Three of the biggest names in technology are angling to become three big names in health care: Apple, Samsung and Google. Bring on the disruption!
Apple made a pretty big splash when announcing its new operating system earlier this month. As part of that presentation, the company that revolutionized how we buy and listen to music and compute on the go unveiled HealthKit, which is aimed at collecting patient-generated data and sharing it with providers. Software vendor Epic and several hospitals have already signed on as partners.
To a degree, Apple is playing catch-up with its rival Samsung. The South Korean tech manufacturer, with 31 percent market share in the smartphone arena, has an array of mHealth solutions. There are wearable tracking devices such as Gear Fit and Gear 2. And S Health, which “turns your device into a personal, health-management powerhouse. You can track health statistics like blood pressure, blood glucose level and weight. You can view and track environmental conditions, and even track your exercise regimen.” Of course, much of this links back to their Galaxy phones.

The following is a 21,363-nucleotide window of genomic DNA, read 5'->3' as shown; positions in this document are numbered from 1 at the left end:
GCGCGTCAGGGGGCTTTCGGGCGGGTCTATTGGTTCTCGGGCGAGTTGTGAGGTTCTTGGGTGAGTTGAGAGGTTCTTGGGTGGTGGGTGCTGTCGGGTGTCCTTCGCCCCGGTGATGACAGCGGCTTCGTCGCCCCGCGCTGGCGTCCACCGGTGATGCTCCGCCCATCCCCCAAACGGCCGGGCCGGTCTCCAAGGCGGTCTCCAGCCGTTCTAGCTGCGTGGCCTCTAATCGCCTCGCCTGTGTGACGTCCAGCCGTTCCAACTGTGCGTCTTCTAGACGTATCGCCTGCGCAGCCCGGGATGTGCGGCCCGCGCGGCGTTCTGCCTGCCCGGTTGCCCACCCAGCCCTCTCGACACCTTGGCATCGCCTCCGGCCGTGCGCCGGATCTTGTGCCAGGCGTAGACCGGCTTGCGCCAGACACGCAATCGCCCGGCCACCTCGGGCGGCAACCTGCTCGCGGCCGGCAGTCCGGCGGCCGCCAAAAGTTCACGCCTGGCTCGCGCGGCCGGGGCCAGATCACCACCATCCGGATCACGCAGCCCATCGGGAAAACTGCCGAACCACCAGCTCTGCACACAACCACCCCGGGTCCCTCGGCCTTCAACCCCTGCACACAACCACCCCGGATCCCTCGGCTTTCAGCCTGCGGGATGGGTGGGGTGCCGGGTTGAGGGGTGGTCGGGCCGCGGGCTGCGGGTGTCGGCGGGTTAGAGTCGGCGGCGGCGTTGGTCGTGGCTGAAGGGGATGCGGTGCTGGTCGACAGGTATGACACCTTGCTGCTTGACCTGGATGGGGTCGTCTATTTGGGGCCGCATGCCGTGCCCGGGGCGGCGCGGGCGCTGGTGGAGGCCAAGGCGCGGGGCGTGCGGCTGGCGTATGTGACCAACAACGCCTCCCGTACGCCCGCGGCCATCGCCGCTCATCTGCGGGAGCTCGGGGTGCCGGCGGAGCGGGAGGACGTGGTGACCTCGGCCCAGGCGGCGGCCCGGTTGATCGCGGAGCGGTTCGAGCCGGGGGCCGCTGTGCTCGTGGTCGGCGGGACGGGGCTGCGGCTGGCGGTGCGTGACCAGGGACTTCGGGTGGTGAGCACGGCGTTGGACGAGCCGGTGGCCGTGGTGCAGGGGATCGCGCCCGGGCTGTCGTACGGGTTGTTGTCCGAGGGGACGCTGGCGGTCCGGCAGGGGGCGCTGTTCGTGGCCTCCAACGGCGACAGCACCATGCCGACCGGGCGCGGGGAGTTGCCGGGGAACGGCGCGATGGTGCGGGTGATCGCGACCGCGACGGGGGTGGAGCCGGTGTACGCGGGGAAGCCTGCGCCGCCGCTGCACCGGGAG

And let’s not forget Google, reportedly poised to announce Google Fit, which sounds very similar to what Samsung and Apple are doing. Most of us still remember the splash Google made several years ago with Google Health, which was supposed to transform the PHR world. The service never caught on, though, and Google pulled the plug in 2013.
Despite the failure of Google Health and limited success of Microsoft’s HealthVault (another PHR-like endeavor), I’m willing to wager that these latest forays into health care will be met with more enthusiasm. As we’ve been reporting all year in our Connecting the Continuum series, mHealth is becoming a sizable part of the health care industry, but providers and even traditional health care IT vendors have been relatively slow to adapt.
In reporting a story for the July issue of H&HN, I’ve found that providers and vendors that embrace the change will be much better positioned to thrive in a world in which consumers expect health care to behave like every other part of the economy.
How is your institution addressing mHealth? Comment: Twitter